Girl-on-Girls crime: Moran and Dunham vs feminism

I wonder why Caitlin Moran didn’t ask Lena Dunham about the absence of black characters in Dunham’s HBO sitcom Girls when the journalist interviewed the showrunner for The Times. It’s been a much-picked over omission in Girls’ version of New York, and Moran’s been getting a kicking for the oversight since publication. On the other hand, I don’t wonder very much because I think the answer is there in the interview: Moran loves Girls and sees Dunham as a success story, and the story she tells is one of feminist victory rather than hapless racist failure.

I haven’t seen any of Girls yet (which makes me at least as qualified to gob off about its racial politics as three-quarters of the angry people on Twitter), but this is what I know about it: it’s a comedy that draws a lot of its humour at the expense of its four solipsistic 20-something female main characters, and Dunham (its producer/writer/director/star) has made a joke of her own solipsism. “I am half-Jew, half WASP, and I wrote two Jews and two WASPs,” she told NPR.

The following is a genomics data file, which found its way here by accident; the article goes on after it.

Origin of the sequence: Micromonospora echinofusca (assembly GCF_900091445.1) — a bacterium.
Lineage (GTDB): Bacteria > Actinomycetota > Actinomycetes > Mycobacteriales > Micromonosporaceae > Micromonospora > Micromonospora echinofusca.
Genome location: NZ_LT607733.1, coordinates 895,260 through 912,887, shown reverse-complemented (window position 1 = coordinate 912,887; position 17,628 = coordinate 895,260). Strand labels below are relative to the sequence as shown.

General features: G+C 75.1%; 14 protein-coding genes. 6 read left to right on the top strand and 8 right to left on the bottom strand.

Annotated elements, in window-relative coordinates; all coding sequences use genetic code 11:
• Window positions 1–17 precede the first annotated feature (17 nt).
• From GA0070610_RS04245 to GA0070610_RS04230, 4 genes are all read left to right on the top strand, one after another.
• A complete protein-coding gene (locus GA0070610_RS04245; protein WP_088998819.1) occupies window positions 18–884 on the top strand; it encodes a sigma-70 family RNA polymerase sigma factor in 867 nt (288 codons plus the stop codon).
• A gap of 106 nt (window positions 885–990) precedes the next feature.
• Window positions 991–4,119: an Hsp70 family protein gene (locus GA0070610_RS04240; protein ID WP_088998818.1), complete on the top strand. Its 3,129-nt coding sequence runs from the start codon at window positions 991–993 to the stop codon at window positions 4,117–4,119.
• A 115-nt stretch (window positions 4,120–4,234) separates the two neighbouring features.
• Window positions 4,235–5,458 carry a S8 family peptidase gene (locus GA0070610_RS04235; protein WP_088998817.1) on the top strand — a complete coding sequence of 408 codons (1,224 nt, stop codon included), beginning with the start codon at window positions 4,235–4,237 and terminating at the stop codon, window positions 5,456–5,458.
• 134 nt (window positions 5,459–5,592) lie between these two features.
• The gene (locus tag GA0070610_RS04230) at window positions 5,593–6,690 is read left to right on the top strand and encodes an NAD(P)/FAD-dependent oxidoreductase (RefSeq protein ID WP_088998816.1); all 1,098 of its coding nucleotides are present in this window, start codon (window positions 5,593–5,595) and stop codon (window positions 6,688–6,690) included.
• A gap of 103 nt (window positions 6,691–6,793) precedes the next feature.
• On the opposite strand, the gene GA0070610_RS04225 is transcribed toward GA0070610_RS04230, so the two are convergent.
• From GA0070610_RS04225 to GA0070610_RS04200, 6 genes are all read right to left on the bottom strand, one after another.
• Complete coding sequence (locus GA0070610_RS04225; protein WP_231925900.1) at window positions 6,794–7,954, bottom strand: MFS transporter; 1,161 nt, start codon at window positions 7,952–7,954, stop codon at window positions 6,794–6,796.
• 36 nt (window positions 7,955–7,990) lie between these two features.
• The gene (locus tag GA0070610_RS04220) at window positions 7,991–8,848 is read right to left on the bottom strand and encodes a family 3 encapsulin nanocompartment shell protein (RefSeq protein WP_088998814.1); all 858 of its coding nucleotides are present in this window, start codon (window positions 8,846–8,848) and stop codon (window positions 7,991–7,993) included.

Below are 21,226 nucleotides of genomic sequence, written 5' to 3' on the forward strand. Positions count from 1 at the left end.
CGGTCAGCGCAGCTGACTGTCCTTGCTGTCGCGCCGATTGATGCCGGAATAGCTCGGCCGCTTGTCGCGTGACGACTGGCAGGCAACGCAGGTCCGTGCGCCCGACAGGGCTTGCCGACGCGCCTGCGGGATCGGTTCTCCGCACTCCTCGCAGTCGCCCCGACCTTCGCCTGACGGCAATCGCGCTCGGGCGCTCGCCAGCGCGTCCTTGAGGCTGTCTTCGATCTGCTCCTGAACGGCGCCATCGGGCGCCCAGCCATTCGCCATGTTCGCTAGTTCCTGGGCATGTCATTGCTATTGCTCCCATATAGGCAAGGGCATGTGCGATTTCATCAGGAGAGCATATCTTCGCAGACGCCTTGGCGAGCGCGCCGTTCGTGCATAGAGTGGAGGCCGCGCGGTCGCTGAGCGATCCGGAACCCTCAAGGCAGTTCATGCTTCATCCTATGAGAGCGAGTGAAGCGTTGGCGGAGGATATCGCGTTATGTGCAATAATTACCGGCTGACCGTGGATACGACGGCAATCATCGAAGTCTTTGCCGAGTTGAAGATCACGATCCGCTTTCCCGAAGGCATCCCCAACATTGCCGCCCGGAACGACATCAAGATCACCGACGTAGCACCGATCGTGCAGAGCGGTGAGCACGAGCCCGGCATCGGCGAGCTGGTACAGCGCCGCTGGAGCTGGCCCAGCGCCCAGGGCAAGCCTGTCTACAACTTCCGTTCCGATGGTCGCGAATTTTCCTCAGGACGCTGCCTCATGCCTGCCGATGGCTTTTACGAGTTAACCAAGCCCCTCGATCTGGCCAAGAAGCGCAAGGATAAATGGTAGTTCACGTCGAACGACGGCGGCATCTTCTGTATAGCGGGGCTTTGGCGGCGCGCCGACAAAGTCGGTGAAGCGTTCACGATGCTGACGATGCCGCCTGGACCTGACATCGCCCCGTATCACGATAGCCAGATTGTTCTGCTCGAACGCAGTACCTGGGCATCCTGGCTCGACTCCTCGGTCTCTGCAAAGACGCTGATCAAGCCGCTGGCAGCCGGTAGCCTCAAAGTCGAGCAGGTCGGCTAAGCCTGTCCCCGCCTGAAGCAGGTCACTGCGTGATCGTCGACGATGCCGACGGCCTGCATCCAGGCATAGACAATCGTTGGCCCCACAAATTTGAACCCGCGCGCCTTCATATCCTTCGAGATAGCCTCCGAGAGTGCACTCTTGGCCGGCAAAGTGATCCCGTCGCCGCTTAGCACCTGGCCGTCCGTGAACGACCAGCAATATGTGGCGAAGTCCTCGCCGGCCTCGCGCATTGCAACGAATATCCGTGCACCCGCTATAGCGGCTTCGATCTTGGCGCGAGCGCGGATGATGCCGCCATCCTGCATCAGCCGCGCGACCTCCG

When she offers “I always want to avoid rendering an experience I can’t speak to accurately” as an explanation for the absence of black characters, I can’t decide whether she deserves ambivalent praise for recognising that her race has protected her from certain situations, or a clip round the ear for failing to take the tiny step into the imagination required to write a self-involved, well-off character with brown skin. But it’s not as if Dunham has created this bleached fiction on her own.

On the way to Girls reaching screens, there will have been tens of people more powerful than Dunham involved in the commissioning process. People who read the pitch, who went over the casting, who saw the rushes – and none of whom said, “Lena, this is looking awfully white. How about adding a black character to the main ensemble and casting someone who can co-write, if you really find writing black people such a terrifying prospect?” Dunham is not a lone gunwoman. American TV as a whole has a race problem. Actually, scratch that: the entertainment industry, in all its forms and all its localities, has a race problem.